“There will be a reward,” said Pennsylvania GOP Chairman Rob Gleason, who is a Santorum contributor but hasn’t endorsed. “I’m not exactly sure what it is. For a guy who has seven children, if he is not the president of the United States, then he’ll need a job. He’s the type of individual who is exposing himself to a lot of different people, and a lot of different people will want him to work for them.”
Three of former House Speaker Newt Gingrich’s congressional supporters independently said they have regular conversations with the former speaker and that he has never mentioned an exit scenario or game plan, either. He’s taken a more relaxed approach to stumping and fundraising, but according to those people close to his campaign, that’s because he’s not interested in simply expanding his fame — he’s in the race to be in the debates.
“Newt has always believed that he can change the dynamic and the discussion in the debate process as it goes forward,” said Rep. Tom Price (R-Ga.). “He clearly views that as his great strength.”
There’s also the task of repairing his standing among conservatives, which fell after his mangled campaign rollout and attack on Rep. Paul Ryan’s budget proposal.
“From an economic opportunity future, he’s got to fix his brand,” a former aide said. “He did damage himself.” So long as Gingrich does well in debates, “people will forget why they’re mad at him,” the ex-aide said.
After failing to capitalize on early buzz and momentum, Herman Cain’s end-game is less clear. The political future of the former Godfather’s Pizza CEO — and only African-American candidate in the field — might simply boil down to securing a spot as a party elder, said his campaign’s Iowa director, Larry Tuel.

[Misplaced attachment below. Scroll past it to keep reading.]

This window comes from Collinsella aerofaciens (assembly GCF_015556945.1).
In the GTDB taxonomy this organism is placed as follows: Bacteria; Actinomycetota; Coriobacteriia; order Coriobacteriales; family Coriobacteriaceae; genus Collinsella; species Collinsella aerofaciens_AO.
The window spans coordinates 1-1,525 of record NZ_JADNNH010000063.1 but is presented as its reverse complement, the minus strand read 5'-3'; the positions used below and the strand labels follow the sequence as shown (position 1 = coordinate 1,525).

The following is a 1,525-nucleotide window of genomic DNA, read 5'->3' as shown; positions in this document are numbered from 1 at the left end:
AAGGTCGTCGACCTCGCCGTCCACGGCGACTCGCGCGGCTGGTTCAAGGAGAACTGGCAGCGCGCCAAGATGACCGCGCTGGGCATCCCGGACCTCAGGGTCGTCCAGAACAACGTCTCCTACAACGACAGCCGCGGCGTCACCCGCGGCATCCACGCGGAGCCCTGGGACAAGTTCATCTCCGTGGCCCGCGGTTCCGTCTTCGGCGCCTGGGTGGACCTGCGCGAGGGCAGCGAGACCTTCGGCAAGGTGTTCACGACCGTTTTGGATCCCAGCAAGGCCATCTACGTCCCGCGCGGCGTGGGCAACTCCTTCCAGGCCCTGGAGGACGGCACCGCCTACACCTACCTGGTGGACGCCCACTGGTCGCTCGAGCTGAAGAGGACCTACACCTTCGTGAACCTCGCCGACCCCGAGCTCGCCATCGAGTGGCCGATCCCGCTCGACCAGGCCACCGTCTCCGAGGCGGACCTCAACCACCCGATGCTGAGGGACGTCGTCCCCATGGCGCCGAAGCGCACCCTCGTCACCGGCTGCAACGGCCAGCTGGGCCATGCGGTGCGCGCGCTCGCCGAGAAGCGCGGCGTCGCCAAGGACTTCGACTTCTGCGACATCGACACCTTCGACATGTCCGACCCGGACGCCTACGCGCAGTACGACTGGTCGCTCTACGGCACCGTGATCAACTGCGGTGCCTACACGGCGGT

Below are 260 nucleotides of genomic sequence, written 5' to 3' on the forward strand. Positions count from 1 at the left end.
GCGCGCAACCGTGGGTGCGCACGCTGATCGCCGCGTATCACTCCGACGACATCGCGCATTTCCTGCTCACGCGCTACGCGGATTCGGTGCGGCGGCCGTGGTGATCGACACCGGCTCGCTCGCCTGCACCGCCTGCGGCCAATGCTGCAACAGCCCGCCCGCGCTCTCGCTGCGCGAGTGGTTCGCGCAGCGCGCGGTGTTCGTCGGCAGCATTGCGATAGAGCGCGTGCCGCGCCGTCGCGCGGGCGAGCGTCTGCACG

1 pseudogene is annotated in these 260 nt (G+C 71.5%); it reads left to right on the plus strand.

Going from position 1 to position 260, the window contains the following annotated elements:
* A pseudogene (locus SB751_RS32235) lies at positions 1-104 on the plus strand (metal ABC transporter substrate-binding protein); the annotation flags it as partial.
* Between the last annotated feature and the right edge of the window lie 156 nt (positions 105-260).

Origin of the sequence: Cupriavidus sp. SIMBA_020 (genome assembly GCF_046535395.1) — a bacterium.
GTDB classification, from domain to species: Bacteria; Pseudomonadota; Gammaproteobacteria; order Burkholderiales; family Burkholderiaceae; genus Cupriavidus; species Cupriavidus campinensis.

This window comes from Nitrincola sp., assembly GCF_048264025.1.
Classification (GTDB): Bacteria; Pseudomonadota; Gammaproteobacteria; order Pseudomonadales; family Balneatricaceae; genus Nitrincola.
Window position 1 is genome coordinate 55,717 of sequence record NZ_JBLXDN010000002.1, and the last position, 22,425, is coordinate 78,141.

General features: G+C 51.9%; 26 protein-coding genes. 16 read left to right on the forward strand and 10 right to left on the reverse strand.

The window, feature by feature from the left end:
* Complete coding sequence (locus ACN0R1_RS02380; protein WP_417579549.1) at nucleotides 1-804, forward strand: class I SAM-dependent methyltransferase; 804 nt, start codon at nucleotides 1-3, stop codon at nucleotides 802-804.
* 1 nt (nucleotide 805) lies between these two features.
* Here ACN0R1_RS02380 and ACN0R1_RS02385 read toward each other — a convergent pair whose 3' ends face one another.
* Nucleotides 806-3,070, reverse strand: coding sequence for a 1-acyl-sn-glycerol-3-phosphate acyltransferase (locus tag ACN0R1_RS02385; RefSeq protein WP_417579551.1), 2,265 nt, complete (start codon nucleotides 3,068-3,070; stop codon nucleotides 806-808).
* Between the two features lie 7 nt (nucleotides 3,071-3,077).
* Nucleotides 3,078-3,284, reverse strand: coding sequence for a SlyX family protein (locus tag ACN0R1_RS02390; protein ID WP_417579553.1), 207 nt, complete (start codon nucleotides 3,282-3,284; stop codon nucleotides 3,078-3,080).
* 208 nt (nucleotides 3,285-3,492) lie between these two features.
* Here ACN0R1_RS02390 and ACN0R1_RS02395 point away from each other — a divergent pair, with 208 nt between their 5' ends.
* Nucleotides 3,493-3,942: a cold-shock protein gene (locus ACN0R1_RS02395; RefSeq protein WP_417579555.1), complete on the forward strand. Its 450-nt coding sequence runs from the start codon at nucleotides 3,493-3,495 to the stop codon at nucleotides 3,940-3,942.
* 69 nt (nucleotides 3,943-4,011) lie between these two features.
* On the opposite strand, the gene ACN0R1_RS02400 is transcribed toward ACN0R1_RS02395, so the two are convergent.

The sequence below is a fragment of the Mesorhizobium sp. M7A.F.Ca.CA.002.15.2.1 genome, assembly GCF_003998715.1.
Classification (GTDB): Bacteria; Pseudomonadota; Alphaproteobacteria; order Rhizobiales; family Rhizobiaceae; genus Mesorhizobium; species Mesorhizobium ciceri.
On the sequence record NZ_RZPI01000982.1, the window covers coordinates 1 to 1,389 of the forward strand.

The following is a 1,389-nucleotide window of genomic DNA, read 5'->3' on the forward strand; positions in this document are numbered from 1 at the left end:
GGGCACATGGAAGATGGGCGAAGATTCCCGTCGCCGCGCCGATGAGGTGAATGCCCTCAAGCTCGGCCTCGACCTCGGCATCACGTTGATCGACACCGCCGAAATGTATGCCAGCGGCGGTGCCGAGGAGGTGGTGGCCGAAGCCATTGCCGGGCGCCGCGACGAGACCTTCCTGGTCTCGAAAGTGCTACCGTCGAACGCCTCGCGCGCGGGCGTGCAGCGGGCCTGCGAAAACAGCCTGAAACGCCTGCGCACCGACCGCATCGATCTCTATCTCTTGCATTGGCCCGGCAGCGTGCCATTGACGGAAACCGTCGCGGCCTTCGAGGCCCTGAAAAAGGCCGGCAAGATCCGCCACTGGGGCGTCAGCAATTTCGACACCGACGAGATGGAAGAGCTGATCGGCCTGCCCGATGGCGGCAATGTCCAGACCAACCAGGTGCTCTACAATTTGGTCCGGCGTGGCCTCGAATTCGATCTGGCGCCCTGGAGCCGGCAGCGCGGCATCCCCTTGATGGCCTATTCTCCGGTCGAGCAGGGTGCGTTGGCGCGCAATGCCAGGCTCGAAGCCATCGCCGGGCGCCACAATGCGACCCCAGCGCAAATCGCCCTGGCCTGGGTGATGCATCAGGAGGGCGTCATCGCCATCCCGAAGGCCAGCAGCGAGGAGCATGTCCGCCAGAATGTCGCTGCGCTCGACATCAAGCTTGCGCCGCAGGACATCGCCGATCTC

“He brings an element that I don’t think the party’s had before,” said Tuel, who stressed that he hopes Cain’s future in the party is as its nominee.
Even Ron Paul, who said on Thursday night that he was hoping that he’d continue to climb in the polls until he got into the top tier of candidates, is running a campaign that’s about something other than Inauguration Day 2013 in the minds of some supporters. They’ve got their eyes on incremental gains for his libertarian movement before his son, Kentucky Sen. Rand Paul, takes the reins.
“He’s pretty motivated to win now,” said Paul’s New Hampshire campaign chairman, state senator Jim Forsythe. “But I know a lot of people in the movement are looking at Rand Paul further down the road.”
That’s a mantle for which Johnson’s team is willing to battle.
While Johnson said he has “no intention” to run for president again, his senior adviser, Evan Twede, who’s worked with Johnson since his surprise victory in the 1994 New Mexico governor’s race, stressed that the 58-year-old triathlete is hoping to turn himself into the libertarian banner carrier for the long run.
“Ron Paul is 76 years old, this is wearing him out,” Twede said. “A lot of people will see that Ron is a fantastic prophet and he’ll need an Aaron at some point. I think that’s the way it’s going to go.”
Of course, both Moses and his brother Aaron died in the desert before their people reached the Promised Land.
Dan Hirschhorn contributed to this report.